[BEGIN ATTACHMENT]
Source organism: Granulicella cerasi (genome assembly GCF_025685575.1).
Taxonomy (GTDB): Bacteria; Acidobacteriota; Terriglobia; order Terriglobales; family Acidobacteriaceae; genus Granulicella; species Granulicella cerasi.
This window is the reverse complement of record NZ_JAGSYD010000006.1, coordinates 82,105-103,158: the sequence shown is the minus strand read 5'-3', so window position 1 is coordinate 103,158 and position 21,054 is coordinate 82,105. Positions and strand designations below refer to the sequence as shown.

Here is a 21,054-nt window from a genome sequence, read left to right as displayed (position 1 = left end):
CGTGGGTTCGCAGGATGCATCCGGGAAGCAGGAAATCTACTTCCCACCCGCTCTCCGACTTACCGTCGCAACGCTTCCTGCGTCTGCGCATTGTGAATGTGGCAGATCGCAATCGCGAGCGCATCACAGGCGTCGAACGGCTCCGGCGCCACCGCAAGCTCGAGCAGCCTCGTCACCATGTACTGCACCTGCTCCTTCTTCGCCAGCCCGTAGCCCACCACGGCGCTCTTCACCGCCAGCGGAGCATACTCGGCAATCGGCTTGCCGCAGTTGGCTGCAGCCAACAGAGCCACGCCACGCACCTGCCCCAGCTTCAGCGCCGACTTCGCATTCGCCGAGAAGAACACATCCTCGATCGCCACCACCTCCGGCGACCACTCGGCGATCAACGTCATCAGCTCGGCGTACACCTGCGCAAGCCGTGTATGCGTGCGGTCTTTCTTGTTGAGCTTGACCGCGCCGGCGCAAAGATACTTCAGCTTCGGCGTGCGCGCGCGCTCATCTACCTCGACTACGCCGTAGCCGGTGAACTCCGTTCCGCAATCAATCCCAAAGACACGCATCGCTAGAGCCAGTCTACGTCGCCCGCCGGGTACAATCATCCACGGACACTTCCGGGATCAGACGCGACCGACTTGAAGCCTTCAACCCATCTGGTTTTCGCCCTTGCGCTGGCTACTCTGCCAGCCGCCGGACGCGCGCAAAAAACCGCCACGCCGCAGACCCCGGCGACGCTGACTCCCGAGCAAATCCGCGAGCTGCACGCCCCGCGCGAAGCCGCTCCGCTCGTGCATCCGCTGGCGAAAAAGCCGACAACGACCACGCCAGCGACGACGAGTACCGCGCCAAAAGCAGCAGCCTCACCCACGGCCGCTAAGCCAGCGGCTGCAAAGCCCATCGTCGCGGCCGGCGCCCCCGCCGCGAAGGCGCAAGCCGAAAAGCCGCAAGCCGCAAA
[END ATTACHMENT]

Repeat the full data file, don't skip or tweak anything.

Source organism: Granulicella cerasi (genome assembly GCF_025685575.1).
Taxonomy (GTDB): Bacteria; Acidobacteriota; Terriglobia; order Terriglobales; family Acidobacteriaceae; genus Granulicella; species Granulicella cerasi.
This window is the reverse complement of record NZ_JAGSYD010000006.1, coordinates 82,105-103,158: the sequence shown is the minus strand read 5'-3', so window position 1 is coordinate 103,158 and position 21,054 is coordinate 82,105. Positions and strand designations below refer to the sequence as shown.

Here is a 21,054-nt window from a genome sequence, read left to right as displayed (position 1 = left end):
CGTGGGTTCGCAGGATGCATCCGGGAAGCAGGAAATCTACTTCCCACCCGCTCTCCGACTTACCGTCGCAACGCTTCCTGCGTCTGCGCATTGTGAATGTGGCAGATCGCAATCGCGAGCGCATCACAGGCGTCGAACGGCTCCGGCGCCACCGCAAGCTCGAGCAGCCTCGTCACCATGTACTGCACCTGCTCCTTCTTCGCCAGCCCGTAGCCCACCACGGCGCTCTTCACCGCCAGCGGAGCATACTCGGCAATCGGCTTGCCGCAGTTGGCTGCAGCCAACAGAGCCACGCCACGCACCTGCCCCAGCTTCAGCGCCGACTTCGCATTCGCCGAGAAGAACACATCCTCGATCGCCACCACCTCCGGCGACCACTCGGCGATCAACGTCATCAGCTCGGCGTACACCTGCGCAAGCCGTGTATGCGTGCGGTCTTTCTTGTTGAGCTTGACCGCGCCGGCGCAAAGATACTTCAGCTTCGGCGTGCGCGCGCGCTCATCTACCTCGACTACGCCGTAGCCGGTGAACTCCGTTCCGCAATCAATCCCAAAGACACGCATCGCTAGAGCCAGTCTACGTCGCCCGCCGGGTACAATCATCCACGGACACTTCCGGGATCAGACGCGACCGACTTGAAGCCTTCAACCCATCTGGTTTTCGCCCTTGCGCTGGCTACTCTGCCAGCCGCCGGACGCGCGCAAAAAACCGCCACGCCGCAGACCCCGGCGACGCTGACTCCCGAGCAAATCCGCGAGCTGCACGCCCCGCGCGAAGCCGCTCCGCTCGTGCATCCGCTGGCGAAAAAGCCGACAACGACCACGCCAGCGACGACGAGTACCGCGCCAAAAGCAGCAGCCTCACCCACGGCCGCTAAGCCAGCGGCTGCAAAGCCCATCGTCGCGGCCGGCGCCCCCGCCGCGAAGGCGCAAGCCGAAAAGCCGCAAGCCGCAAA